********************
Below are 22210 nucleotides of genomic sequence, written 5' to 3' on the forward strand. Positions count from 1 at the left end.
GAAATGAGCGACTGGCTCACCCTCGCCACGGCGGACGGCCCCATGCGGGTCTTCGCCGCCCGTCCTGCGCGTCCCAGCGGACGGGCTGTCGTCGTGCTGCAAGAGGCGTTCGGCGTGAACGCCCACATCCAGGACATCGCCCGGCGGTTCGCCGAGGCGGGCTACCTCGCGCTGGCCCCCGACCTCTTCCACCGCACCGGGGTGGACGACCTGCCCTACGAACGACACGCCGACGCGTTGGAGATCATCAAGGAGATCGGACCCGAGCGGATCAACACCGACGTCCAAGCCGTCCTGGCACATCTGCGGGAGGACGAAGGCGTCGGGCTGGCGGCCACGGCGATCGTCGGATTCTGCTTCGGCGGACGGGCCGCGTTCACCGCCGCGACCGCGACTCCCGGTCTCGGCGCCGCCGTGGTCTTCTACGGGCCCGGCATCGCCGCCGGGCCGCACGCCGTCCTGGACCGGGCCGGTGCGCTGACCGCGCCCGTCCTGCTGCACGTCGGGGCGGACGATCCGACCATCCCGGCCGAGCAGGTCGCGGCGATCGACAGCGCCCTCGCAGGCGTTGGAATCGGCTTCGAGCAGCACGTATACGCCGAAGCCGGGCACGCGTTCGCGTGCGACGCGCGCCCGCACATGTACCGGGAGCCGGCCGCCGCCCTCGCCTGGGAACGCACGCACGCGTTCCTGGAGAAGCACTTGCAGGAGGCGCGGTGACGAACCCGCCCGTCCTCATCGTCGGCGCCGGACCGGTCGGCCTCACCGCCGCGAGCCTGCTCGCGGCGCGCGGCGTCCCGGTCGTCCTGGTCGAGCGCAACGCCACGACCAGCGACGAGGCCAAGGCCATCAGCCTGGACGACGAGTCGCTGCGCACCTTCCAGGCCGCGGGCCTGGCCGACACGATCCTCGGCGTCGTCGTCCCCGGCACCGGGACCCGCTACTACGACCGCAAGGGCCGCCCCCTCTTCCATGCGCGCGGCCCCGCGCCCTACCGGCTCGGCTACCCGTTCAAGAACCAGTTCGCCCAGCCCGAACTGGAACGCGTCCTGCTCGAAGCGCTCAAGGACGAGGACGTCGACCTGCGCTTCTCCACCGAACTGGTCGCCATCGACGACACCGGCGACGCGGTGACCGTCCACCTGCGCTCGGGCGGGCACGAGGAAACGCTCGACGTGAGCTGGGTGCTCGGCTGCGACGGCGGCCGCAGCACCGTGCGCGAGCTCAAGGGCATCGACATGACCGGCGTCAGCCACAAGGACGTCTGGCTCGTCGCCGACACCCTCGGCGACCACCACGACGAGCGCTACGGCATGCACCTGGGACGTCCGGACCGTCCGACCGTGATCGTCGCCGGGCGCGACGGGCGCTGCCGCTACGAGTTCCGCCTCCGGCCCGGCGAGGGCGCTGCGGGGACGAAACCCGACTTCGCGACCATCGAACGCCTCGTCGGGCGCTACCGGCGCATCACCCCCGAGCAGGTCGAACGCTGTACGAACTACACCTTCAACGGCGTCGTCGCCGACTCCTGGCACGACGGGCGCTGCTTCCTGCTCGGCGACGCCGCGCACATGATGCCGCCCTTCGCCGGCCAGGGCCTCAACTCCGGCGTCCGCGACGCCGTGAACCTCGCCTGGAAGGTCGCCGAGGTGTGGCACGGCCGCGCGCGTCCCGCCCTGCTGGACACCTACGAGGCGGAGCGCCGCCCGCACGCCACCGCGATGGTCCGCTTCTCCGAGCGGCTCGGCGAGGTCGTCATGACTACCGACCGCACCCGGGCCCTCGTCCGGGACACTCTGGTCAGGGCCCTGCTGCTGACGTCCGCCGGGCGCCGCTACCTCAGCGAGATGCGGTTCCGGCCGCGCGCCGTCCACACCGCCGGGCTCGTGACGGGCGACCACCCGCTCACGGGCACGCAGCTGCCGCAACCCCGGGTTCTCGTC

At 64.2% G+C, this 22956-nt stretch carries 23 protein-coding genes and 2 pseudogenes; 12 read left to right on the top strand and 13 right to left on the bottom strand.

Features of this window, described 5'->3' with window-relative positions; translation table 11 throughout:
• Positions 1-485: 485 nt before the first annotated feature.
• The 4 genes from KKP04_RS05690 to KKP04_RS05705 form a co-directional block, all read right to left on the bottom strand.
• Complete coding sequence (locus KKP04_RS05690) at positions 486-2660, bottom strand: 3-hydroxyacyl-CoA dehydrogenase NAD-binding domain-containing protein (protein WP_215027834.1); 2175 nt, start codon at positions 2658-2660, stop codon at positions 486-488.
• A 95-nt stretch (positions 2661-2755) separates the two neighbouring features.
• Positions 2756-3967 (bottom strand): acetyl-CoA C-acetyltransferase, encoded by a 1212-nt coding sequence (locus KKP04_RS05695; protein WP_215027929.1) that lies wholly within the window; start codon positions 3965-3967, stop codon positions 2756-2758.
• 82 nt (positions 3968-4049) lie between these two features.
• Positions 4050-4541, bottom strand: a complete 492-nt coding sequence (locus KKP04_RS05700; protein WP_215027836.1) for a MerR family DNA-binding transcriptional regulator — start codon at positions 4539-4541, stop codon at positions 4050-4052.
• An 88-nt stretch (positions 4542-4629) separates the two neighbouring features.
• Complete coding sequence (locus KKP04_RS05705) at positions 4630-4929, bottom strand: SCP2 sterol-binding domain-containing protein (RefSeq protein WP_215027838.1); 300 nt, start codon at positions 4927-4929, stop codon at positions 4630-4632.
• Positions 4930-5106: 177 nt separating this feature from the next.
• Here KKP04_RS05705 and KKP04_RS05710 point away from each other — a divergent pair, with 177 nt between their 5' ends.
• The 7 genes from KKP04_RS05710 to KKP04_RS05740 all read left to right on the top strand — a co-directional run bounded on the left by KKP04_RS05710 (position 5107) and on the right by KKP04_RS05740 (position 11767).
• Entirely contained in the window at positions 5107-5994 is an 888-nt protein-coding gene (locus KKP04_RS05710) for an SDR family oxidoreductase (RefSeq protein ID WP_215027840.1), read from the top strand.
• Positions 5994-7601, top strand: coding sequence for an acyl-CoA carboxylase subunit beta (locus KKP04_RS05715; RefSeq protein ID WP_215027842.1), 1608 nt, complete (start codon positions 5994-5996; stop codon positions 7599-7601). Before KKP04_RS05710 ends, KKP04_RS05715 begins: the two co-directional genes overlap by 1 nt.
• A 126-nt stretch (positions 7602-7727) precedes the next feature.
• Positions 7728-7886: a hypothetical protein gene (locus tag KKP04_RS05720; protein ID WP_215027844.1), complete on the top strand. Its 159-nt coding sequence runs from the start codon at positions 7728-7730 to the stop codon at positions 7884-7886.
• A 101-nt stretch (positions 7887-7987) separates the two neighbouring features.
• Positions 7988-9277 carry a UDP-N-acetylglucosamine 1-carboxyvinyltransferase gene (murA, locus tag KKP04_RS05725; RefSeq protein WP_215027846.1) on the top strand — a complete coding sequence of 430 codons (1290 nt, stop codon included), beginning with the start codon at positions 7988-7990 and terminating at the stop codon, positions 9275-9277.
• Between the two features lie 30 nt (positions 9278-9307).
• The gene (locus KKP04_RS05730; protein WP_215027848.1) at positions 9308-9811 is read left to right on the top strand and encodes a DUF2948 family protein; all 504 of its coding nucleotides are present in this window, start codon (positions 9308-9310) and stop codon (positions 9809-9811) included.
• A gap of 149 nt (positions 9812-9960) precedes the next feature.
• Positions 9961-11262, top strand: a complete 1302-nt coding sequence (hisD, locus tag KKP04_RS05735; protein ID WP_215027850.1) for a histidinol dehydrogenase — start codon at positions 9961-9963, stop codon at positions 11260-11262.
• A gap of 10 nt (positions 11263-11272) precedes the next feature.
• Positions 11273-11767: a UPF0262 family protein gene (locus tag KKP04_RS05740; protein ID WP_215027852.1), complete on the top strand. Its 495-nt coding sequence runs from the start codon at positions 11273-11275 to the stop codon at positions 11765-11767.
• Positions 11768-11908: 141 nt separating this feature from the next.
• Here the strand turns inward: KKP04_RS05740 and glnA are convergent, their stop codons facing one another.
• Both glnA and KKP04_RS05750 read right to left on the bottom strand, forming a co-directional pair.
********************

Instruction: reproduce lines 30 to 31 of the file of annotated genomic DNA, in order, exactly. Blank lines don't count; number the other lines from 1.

• Here the strand turns inward: KKP04_RS05740 and glnA are convergent, their stop codons facing one another.
• Both glnA and KKP04_RS05750 read right to left on the bottom strand, forming a co-directional pair.